China’s responses to terrorism since around 2008 have been seen in the West as an attempt to jump on the bandwagon to justify Beijing’s long-term religious, cultural and political suppression of the Uyghur community, both internationally and domestically. Uyghur activists and human rights advocates have long decried the liberal use of the term ‘terrorist’ by the Chinese authorities as well as their tendency to conflate ethnic, religious and violent activities. On the other hand, China has often criticized Western approaches to counterterrorism and attempted to promote its own measures as a better alternative. This chapter seeks to address the questions raised by such issues as China’s definition of terrorism and how China’s resistance to and criticism of the US-led counterterrorism campaign has reshaped the domestic conceptualization of terrorism and the subsequent implementation of countermeasures.

in Non-Western responses to terrorism
From theory to advocacy
Andrea Boggio
Cesare P. R. Romano

legal and political strategies to mobilise the right to science. By ‘legal mobilisation’ we mean the use of courts and tribunals (i.e. judicial remedies) to seek vindication of the right to science for violation of this right. We identify international judicial and quasi-judicial institutions that have jurisdiction over violations of this right, and discuss the procedural requirements and some of the challenges claimants face. With regard to ‘political mobilisation’, we identify venues where human rights advocates, scientific societies and other civil society

in The freedom of scientific research
Abstract only
David McGrogan

governed quite so much” – regardless of the fact that it is being done for their own supposed good. Koskenniemi’s recipe for remedying the apparent crisis is to stop insisting on global governance’s “truths” and instead shift to “truthfulness” – “to insist on the best available scientific – and legal – knowledge but also on its limits and its vulnerability” so as to “inject political contestation.” 12 My own suggestion is that it may be best for human rights advocates to consider the possibility of, in short, simply governing a little less. Notes 1 S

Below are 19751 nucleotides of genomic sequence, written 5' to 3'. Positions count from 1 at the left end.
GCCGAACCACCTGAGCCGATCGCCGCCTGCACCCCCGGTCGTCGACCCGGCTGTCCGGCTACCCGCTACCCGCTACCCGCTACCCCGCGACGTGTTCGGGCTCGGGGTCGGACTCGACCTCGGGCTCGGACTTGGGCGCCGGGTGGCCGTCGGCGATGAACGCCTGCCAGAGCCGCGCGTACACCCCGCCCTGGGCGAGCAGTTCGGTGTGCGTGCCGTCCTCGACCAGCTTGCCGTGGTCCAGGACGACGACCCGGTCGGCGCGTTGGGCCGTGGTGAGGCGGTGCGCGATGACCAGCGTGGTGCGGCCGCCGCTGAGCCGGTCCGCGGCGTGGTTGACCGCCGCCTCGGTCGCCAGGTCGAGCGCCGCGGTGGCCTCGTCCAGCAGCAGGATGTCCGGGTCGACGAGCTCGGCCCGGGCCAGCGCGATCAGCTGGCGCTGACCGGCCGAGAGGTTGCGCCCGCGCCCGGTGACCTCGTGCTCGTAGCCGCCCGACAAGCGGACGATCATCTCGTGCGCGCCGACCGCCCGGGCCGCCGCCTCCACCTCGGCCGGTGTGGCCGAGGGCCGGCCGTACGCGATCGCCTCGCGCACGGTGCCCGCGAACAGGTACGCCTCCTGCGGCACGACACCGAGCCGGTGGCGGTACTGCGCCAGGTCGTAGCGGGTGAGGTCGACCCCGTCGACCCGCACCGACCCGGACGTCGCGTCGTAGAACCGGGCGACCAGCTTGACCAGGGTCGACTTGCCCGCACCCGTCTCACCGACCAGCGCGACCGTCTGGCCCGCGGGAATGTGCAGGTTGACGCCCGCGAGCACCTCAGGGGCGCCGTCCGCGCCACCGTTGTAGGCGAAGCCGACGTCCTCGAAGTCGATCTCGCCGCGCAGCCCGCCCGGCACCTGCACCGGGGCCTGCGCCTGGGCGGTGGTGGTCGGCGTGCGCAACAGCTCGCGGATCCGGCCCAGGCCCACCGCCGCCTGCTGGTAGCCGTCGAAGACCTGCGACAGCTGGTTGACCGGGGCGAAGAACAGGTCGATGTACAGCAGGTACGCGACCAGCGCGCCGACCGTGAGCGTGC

in Critical theory and human rights

Given the significant similarities and differences between the welfare states of Northern Europe and their reactions to the perceived 'refugee crisis' of 2015, the book focuses primarily on the three main cases of Denmark, Sweden and Germany. Placed in a wider Northern European context – and illustrated by those chapters that also discuss refugee experiences in Norway and the UK – the Danish, Swedish and German cases are the largest case studies of this edited volume. Thus, the book contributes to debates on the governance of non-citizens and the meaning of displacement, mobility and seeking asylum by providing interdisciplinary analyses of a largely overlooked region of the world, with two specific aims. First, we scrutinize the construction of the 2015 crisis as a response to the large influx of refugees, paying particular attention to the disciplinary discourses and bureaucratic structures that are associated with it. Second, we investigate refugees’ encounters with these bureaucratic structures and consider how these encounters shape hopes for building a new life after displacement. This allows us to show that the mobility of specific segments of the world’s population continues to be seen as a threat and a risk that has to be governed and controlled. Focusing on the Northern European context, our volume interrogates emerging policies and discourses as well as the lived experiences of bureaucratization from the perspective of individuals who find themselves the very objects of bureaucracies.

Challenges and opportunities

This book explores the evolving African security paradigm in light of the multitude of diverse threats facing the continent and the international community today and in the decades ahead. It challenges current thinking and traditional security constructs as woefully inadequate to meet the real security concerns and needs of African governments in a globalized world. The continent has becoming increasingly integrated into an international security architecture, whereby Africans are just as vulnerable to threats emanating from outside the continent as they are from home-grown ones. Thus, Africa and what happens there, matters more than ever. Through an in-depth examination and analysis of the continent’s most pressing traditional and non-traditional security challenges—from failing states and identity and resource conflict to terrorism, health, and the environment—it provides a solid intellectual foundation, as well as practical examples of the complexities of the modern African security environment. Not only does it assess current progress at the local, regional, and international level in meeting these challenges, it also explores new strategies and tools for more effectively engaging Africans and the global community through the human security approach.